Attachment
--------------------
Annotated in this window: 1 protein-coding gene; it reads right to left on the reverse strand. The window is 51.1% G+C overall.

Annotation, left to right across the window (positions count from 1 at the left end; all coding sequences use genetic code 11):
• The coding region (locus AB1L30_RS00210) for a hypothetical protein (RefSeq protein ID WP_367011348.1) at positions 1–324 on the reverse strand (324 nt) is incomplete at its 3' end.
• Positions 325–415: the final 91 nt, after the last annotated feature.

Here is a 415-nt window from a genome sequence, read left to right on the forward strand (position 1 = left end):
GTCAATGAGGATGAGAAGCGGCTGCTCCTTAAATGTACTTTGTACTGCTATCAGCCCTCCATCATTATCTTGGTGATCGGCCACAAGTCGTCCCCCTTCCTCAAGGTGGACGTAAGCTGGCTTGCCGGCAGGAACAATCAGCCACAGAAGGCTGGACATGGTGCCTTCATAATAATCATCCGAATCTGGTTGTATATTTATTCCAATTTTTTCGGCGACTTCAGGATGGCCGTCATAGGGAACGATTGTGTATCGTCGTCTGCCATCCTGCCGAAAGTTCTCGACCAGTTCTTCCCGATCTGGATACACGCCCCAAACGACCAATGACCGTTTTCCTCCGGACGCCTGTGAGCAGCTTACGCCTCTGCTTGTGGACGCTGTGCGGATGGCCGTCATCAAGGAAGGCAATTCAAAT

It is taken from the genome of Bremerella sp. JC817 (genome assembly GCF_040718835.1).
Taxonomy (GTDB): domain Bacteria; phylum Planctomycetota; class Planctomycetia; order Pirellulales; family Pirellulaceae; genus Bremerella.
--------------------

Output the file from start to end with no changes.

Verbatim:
Annotated in this window: 1 protein-coding gene; it reads right to left on the reverse strand. The window is 51.1% G+C overall.

Annotation, left to right across the window (positions count from 1 at the left end; all coding sequences use genetic code 11):
• The coding region (locus AB1L30_RS00210) for a hypothetical protein (RefSeq protein ID WP_367011348.1) at positions 1–324 on the reverse strand (324 nt) is incomplete at its 3' end.
• Positions 325–415: the final 91 nt, after the last annotated feature.

Here is a 415-nt window from a genome sequence, read left to right on the forward strand (position 1 = left end):
GTCAATGAGGATGAGAAGCGGCTGCTCCTTAAATGTACTTTGTACTGCTATCAGCCCTCCATCATTATCTTGGTGATCGGCCACAAGTCGTCCCCCTTCCTCAAGGTGGACGTAAGCTGGCTTGCCGGCAGGAACAATCAGCCACAGAAGGCTGGACATGGTGCCTTCATAATAATCATCCGAATCTGGTTGTATATTTATTCCAATTTTTTCGGCGACTTCAGGATGGCCGTCATAGGGAACGATTGTGTATCGTCGTCTGCCATCCTGCCGAAAGTTCTCGACCAGTTCTTCCCGATCTGGATACACGCCCCAAACGACCAATGACCGTTTTCCTCCGGACGCCTGTGAGCAGCTTACGCCTCTGCTTGTGGACGCTGTGCGGATGGCCGTCATCAAGGAAGGCAATTCAAAT

It is taken from the genome of Bremerella sp. JC817 (genome assembly GCF_040718835.1).
Taxonomy (GTDB): domain Bacteria; phylum Planctomycetota; class Planctomycetia; order Pirellulales; family Pirellulaceae; genus Bremerella.